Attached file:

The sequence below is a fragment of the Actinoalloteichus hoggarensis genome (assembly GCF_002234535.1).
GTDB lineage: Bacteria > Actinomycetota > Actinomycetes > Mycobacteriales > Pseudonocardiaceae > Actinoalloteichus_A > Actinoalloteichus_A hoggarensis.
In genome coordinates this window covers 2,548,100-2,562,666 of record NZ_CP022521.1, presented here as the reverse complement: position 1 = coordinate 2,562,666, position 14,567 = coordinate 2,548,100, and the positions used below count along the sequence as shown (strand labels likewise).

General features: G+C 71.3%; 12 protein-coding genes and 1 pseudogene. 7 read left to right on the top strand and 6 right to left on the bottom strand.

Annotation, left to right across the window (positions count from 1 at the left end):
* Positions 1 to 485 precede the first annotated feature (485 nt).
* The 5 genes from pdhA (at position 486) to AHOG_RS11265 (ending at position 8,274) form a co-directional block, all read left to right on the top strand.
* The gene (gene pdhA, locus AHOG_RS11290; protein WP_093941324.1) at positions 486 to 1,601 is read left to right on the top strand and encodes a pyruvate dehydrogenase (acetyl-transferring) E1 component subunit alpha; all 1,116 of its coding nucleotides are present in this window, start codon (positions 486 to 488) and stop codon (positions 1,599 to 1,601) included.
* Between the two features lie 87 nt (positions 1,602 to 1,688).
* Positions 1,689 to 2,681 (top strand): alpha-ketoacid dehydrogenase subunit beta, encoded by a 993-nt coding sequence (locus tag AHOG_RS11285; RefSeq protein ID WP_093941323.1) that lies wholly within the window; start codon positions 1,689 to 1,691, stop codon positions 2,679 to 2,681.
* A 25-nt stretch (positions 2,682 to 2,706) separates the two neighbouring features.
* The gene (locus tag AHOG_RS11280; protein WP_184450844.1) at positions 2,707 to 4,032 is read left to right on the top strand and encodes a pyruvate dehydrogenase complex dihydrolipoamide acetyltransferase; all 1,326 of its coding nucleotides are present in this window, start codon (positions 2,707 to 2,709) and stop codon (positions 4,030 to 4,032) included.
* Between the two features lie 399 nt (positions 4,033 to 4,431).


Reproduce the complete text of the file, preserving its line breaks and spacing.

The sequence below is a fragment of the Actinoalloteichus hoggarensis genome (assembly GCF_002234535.1).
GTDB lineage: Bacteria > Actinomycetota > Actinomycetes > Mycobacteriales > Pseudonocardiaceae > Actinoalloteichus_A > Actinoalloteichus_A hoggarensis.
In genome coordinates this window covers 2,548,100-2,562,666 of record NZ_CP022521.1, presented here as the reverse complement: position 1 = coordinate 2,562,666, position 14,567 = coordinate 2,548,100, and the positions used below count along the sequence as shown (strand labels likewise).

General features: G+C 71.3%; 12 protein-coding genes and 1 pseudogene. 7 read left to right on the top strand and 6 right to left on the bottom strand.

Annotation, left to right across the window (positions count from 1 at the left end):
* Positions 1 to 485 precede the first annotated feature (485 nt).
* The 5 genes from pdhA (at position 486) to AHOG_RS11265 (ending at position 8,274) form a co-directional block, all read left to right on the top strand.
* The gene (gene pdhA, locus AHOG_RS11290; protein WP_093941324.1) at positions 486 to 1,601 is read left to right on the top strand and encodes a pyruvate dehydrogenase (acetyl-transferring) E1 component subunit alpha; all 1,116 of its coding nucleotides are present in this window, start codon (positions 486 to 488) and stop codon (positions 1,599 to 1,601) included.
* Between the two features lie 87 nt (positions 1,602 to 1,688).
* Positions 1,689 to 2,681 (top strand): alpha-ketoacid dehydrogenase subunit beta, encoded by a 993-nt coding sequence (locus tag AHOG_RS11285; RefSeq protein ID WP_093941323.1) that lies wholly within the window; start codon positions 1,689 to 1,691, stop codon positions 2,679 to 2,681.
* A 25-nt stretch (positions 2,682 to 2,706) separates the two neighbouring features.
* The gene (locus tag AHOG_RS11280; protein WP_184450844.1) at positions 2,707 to 4,032 is read left to right on the top strand and encodes a pyruvate dehydrogenase complex dihydrolipoamide acetyltransferase; all 1,326 of its coding nucleotides are present in this window, start codon (positions 2,707 to 2,709) and stop codon (positions 4,030 to 4,032) included.
* Between the two features lie 399 nt (positions 4,033 to 4,431).